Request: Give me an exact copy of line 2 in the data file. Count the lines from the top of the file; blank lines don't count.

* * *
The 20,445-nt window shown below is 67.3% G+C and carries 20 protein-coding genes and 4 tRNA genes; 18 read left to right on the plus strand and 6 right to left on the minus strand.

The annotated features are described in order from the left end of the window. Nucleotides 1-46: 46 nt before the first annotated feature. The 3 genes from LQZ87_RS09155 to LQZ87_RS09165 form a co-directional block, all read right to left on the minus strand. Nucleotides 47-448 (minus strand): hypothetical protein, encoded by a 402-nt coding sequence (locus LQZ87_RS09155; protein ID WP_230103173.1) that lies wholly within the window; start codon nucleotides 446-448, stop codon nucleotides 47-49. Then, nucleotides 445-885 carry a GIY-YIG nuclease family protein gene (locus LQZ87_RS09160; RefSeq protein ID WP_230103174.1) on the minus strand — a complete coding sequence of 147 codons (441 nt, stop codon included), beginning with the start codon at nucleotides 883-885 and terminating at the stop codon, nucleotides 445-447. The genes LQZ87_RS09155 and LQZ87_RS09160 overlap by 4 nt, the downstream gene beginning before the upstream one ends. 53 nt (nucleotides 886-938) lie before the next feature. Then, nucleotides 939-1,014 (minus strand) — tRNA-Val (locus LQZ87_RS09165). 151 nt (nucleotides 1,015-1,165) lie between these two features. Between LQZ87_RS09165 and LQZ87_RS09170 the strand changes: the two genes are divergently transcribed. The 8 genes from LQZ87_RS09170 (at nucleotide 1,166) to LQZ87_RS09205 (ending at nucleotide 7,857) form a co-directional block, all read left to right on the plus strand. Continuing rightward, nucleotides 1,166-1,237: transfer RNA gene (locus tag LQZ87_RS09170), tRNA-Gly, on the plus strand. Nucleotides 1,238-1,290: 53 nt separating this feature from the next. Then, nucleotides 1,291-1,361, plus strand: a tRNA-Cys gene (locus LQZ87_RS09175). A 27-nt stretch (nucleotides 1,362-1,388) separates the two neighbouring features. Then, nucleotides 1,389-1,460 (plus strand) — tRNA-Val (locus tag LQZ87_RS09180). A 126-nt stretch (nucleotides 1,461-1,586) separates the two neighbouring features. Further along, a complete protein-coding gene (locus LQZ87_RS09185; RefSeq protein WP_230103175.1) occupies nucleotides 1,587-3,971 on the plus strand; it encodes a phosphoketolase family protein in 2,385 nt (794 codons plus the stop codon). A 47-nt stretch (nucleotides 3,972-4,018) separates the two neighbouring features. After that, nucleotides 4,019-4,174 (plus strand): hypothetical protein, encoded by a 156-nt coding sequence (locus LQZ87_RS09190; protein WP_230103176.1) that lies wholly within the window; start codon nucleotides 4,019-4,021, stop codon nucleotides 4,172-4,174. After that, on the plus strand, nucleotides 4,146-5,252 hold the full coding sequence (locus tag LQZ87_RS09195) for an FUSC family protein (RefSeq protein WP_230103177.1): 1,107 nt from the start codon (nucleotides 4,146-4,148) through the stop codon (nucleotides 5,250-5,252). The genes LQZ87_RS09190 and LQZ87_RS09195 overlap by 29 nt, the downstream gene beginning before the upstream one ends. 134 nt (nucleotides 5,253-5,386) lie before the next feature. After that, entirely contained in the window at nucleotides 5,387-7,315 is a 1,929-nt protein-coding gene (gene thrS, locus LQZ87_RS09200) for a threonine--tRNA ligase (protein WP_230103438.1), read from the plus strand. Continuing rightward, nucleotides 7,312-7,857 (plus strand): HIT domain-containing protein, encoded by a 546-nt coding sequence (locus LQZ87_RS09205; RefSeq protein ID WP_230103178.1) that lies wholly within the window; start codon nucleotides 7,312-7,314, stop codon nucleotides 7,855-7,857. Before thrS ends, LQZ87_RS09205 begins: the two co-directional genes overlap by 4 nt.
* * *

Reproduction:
The annotated features are described in order from the left end of the window. Nucleotides 1-46: 46 nt before the first annotated feature. The 3 genes from LQZ87_RS09155 to LQZ87_RS09165 form a co-directional block, all read right to left on the minus strand. Nucleotides 47-448 (minus strand): hypothetical protein, encoded by a 402-nt coding sequence (locus LQZ87_RS09155; protein ID WP_230103173.1) that lies wholly within the window; start codon nucleotides 446-448, stop codon nucleotides 47-49. Then, nucleotides 445-885 carry a GIY-YIG nuclease family protein gene (locus LQZ87_RS09160; RefSeq protein ID WP_230103174.1) on the minus strand — a complete coding sequence of 147 codons (441 nt, stop codon included), beginning with the start codon at nucleotides 883-885 and terminating at the stop codon, nucleotides 445-447. The genes LQZ87_RS09155 and LQZ87_RS09160 overlap by 4 nt, the downstream gene beginning before the upstream one ends. 53 nt (nucleotides 886-938) lie before the next feature. Then, nucleotides 939-1,014 (minus strand) — tRNA-Val (locus LQZ87_RS09165). 151 nt (nucleotides 1,015-1,165) lie between these two features. Between LQZ87_RS09165 and LQZ87_RS09170 the strand changes: the two genes are divergently transcribed. The 8 genes from LQZ87_RS09170 (at nucleotide 1,166) to LQZ87_RS09205 (ending at nucleotide 7,857) form a co-directional block, all read left to right on the plus strand. Continuing rightward, nucleotides 1,166-1,237: transfer RNA gene (locus tag LQZ87_RS09170), tRNA-Gly, on the plus strand. Nucleotides 1,238-1,290: 53 nt separating this feature from the next. Then, nucleotides 1,291-1,361, plus strand: a tRNA-Cys gene (locus LQZ87_RS09175). A 27-nt stretch (nucleotides 1,362-1,388) separates the two neighbouring features. Then, nucleotides 1,389-1,460 (plus strand) — tRNA-Val (locus tag LQZ87_RS09180). A 126-nt stretch (nucleotides 1,461-1,586) separates the two neighbouring features. Further along, a complete protein-coding gene (locus LQZ87_RS09185; RefSeq protein WP_230103175.1) occupies nucleotides 1,587-3,971 on the plus strand; it encodes a phosphoketolase family protein in 2,385 nt (794 codons plus the stop codon). A 47-nt stretch (nucleotides 3,972-4,018) separates the two neighbouring features. After that, nucleotides 4,019-4,174 (plus strand): hypothetical protein, encoded by a 156-nt coding sequence (locus LQZ87_RS09190; protein WP_230103176.1) that lies wholly within the window; start codon nucleotides 4,019-4,021, stop codon nucleotides 4,172-4,174. After that, on the plus strand, nucleotides 4,146-5,252 hold the full coding sequence (locus tag LQZ87_RS09195) for an FUSC family protein (RefSeq protein WP_230103177.1): 1,107 nt from the start codon (nucleotides 4,146-4,148) through the stop codon (nucleotides 5,250-5,252). The genes LQZ87_RS09190 and LQZ87_RS09195 overlap by 29 nt, the downstream gene beginning before the upstream one ends. 134 nt (nucleotides 5,253-5,386) lie before the next feature. After that, entirely contained in the window at nucleotides 5,387-7,315 is a 1,929-nt protein-coding gene (gene thrS, locus LQZ87_RS09200) for a threonine--tRNA ligase (protein WP_230103438.1), read from the plus strand. Continuing rightward, nucleotides 7,312-7,857 (plus strand): HIT domain-containing protein, encoded by a 546-nt coding sequence (locus LQZ87_RS09205; RefSeq protein ID WP_230103178.1) that lies wholly within the window; start codon nucleotides 7,312-7,314, stop codon nucleotides 7,855-7,857. Before thrS ends, LQZ87_RS09205 begins: the two co-directional genes overlap by 4 nt.